links for 2007-01-31


Does GPLv3 seem like a good idea for some concrete reasons or just bloggers-intuition?

Posted by tmv on January 31, 2007 at 12:31 AM PST #

Wouldn't it be a bad idea to decide on using GPL3 before it is finalised? If GPL3 is a good idea now, why was it not chosen as the license for java? Conversely, why not GPL2 for OpenSolaris?

Posted by Martin Garton on January 31, 2007 at 04:15 AM PST #

@tmv: Well, if the license turned out to be a good one (in particular clearer & with much less open to interpretation) being available for all the code that has gone GPLv3 but for which there is no compatibly-licensed ketnel could be very interesting.

@Martin: Totally agree, this is a discussion not a decision. We should probably have the same discussion around OpenJDK too.

Posted by Simon Phipps on January 31, 2007 at 04:38 AM PST #

Simon, As I had commented to Mr. Grisanzio, Open Solaris under GPL assures immediate WORLDWIDE review. GNU/Linux owes no small measure of current GLOBAL success to GPL adoption, there is a valid reason. Legitimate, shared 'novel' code!

Posted by William R. Walling on January 31, 2007 at 05:47 AM PST #

Why would that be interesting? Are there technologies that people want to put into OpenSolaris but can't because of licensing restrictions.

Posted by tmv on February 01, 2007 at 05:30 AM PST #

I tried to post the following in response to Stephen's blog, but it gets tagged as SPAM.

The author of the text that Jim quoted was both right and wrong in what he said.

That would be me. :-(

Yes, it is possible to incorporate DTrace support into FreeBSD, but the FreeBSD project won't allow that support to be included by default in the GENERIC kernel that is installed by 99% of FreeBSD users.

It was the "default" issue that I misunderstood when I started the DTrace port to FreeBSD. I thought that the presence of a KDTRACE (DTrace support) kernel option which would be enabled by default and able to be turned off (by anyone not wanting to accept the CDDL) would be OK. I was wrong.

I debated this with some of the FreeBSD core members and I have to say that I became convinced by their argument. I did try to convince them otherwise, though. ;-)

For the record, it isn't the CDDL on the C source files that was the issue. It was only the license on the Solaris header files. The simple #include of any CDDL header file in the FreeBSD kernel is sufficient to attach a patent legal incumberance to the entire kernel.

I have to question whether that was really what Sun intended when they created the CDDL. Does Sun really expect any and every company shipping binary code containing CDDL code (even just with the inclusion of a header file in order to be API compatible) to give up their entire patent portfolio?

I have asked Sun to address this issue, as Simon is aware. He hasn't responded to my last email on the subject in which I asked for clarification of Sun's position on this matter. I wanted a statement from Sun that I could include in my DTrace project status report in which I intended to notify FreeBSD users that the DTrace port to FreeBSD had missed the deadline for inclusion in FreeBSD 7.0. Since I didn't get a response from Simon, I elected to remain quiet on the subject rather than start a licensing bikeshed. (FreeBSD developers will know what I mean by that.)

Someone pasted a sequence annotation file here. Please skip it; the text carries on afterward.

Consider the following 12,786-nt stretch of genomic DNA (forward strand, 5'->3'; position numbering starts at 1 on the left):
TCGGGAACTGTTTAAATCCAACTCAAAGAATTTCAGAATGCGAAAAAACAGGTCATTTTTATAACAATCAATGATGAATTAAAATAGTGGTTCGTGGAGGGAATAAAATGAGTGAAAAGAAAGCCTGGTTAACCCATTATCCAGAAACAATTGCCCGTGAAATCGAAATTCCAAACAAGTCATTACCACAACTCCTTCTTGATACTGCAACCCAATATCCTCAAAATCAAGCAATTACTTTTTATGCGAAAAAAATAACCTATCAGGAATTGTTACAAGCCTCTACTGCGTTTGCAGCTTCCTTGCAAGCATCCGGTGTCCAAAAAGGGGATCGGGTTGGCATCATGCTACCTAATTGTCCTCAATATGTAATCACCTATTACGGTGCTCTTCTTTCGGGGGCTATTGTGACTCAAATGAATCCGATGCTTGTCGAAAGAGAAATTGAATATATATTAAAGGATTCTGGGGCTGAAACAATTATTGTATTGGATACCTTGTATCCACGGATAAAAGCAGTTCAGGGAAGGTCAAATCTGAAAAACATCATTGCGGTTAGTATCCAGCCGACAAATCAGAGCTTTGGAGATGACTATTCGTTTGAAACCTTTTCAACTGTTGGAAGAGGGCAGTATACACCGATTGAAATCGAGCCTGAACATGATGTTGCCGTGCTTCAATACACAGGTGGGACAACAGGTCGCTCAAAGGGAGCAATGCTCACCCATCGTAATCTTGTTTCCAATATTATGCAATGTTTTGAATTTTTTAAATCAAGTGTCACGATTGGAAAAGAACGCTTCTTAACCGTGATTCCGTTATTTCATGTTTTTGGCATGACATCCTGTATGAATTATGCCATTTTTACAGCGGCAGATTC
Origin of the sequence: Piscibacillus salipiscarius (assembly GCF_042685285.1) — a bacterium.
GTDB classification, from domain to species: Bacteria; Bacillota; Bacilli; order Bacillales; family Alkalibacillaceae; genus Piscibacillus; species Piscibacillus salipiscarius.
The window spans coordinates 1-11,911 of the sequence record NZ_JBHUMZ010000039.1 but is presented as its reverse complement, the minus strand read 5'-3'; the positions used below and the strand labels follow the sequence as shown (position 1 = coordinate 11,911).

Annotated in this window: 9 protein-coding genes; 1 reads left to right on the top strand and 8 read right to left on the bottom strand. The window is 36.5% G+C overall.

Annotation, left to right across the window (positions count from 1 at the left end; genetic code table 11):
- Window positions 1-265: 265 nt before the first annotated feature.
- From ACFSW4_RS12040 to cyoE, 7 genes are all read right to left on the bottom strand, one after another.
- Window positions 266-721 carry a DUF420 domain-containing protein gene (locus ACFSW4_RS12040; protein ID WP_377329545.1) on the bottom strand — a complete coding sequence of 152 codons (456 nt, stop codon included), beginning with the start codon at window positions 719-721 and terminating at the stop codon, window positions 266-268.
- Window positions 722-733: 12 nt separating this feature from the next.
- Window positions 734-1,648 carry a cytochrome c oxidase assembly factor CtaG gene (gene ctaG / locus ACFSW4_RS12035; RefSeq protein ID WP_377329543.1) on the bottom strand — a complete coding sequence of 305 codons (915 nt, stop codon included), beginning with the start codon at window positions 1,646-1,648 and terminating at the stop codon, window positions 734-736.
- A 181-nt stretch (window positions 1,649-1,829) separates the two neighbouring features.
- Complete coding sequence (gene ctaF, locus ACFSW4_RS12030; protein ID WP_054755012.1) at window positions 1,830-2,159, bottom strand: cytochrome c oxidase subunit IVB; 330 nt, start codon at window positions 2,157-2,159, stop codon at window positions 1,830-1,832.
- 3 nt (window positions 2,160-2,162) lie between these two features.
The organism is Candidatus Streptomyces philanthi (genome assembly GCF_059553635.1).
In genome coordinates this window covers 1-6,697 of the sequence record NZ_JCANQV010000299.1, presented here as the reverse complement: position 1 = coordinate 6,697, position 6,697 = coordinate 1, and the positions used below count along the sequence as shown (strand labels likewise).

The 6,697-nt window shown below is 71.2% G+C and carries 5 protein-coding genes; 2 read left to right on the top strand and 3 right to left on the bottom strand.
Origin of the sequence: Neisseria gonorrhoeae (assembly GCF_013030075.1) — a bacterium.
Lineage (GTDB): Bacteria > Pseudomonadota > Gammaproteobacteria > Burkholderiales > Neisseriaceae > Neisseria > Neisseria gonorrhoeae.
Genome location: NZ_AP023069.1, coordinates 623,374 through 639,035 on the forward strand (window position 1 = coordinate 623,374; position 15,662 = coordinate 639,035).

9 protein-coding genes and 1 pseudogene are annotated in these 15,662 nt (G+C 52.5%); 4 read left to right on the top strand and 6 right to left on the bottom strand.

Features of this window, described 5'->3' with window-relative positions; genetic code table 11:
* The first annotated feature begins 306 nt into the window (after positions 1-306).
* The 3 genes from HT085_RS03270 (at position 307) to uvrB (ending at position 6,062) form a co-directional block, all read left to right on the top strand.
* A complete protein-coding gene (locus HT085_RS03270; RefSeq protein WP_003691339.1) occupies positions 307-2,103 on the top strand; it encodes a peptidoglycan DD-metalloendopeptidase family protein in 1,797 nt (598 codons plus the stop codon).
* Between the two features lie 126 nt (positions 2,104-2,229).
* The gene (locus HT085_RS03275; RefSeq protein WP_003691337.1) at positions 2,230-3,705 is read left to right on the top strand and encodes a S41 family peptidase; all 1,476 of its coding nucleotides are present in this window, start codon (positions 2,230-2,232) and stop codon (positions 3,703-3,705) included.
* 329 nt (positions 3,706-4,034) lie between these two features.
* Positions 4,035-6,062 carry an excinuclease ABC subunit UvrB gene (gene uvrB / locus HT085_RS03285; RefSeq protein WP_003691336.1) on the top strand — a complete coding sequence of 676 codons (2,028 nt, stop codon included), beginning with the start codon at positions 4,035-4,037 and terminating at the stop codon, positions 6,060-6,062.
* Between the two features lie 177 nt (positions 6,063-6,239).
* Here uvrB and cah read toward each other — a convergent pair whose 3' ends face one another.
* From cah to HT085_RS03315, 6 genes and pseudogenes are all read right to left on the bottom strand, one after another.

I've received emails from developers within Sun who prefer the BSD license. Some are even FreeBSD users and some are even FreeBSD contributors.

I think that a lot of people read the word "open" and think "free". OpenSolaris my be open (meaning that people can look at the source code) and it may be free in a monetary sense, but is by no means freely usable.

I have asked Sun for legal clarity which would allow me to use the OpenSolaris APIs without legal incumberance.

I am still waiting.

In the mean time, I have a T2000 here with 32 processors and 32 GB of memory sitting here idle.

Perhaps I should just send it back to Sun?

Or perhaps Sun could just pull their company finger out and embrace freedom.

Complete freedom. No encumberances.

Posted by John Birrell on February 03, 2007 at 05:05 PM PST #

Hi John. I'm sorry I'm not replying often enough, but your issue turns out to be a spider's web and I am still working on it. Honestly.

As for 'freedom' - well, that's a religious topic. "Embracing" it to the satisfaction of all is a hard thing. I heard your BSD-centric view and understand it, though.

Posted by Simon Phipps on February 03, 2007 at 08:31 PM PST #

@tmv: I've replied at length on the thread in the OpenSolaris forums. While I have actually not come to a final conclusion on the matter, it seems that the (internally valid) views of the FSF could be satisfied without significant harm to the rest of us and that the consequence would be widespread adoption of GNU/OpenSolaris in the extensive areas they influence. This won't be a view that the BSD and CDDL factions will want to tolerate, but it may well make great sense. I'm still reading and listening though.

@Martin: Very bad idea, yes, but we already have enough of an idea to start exploring. No decision will be made until after the final GPLv3 is ratified in the spring, though, I can assure of that from both an OGB and a Sun perspective.

Posted by Simon Phipps on February 03, 2007 at 08:35 PM PST #

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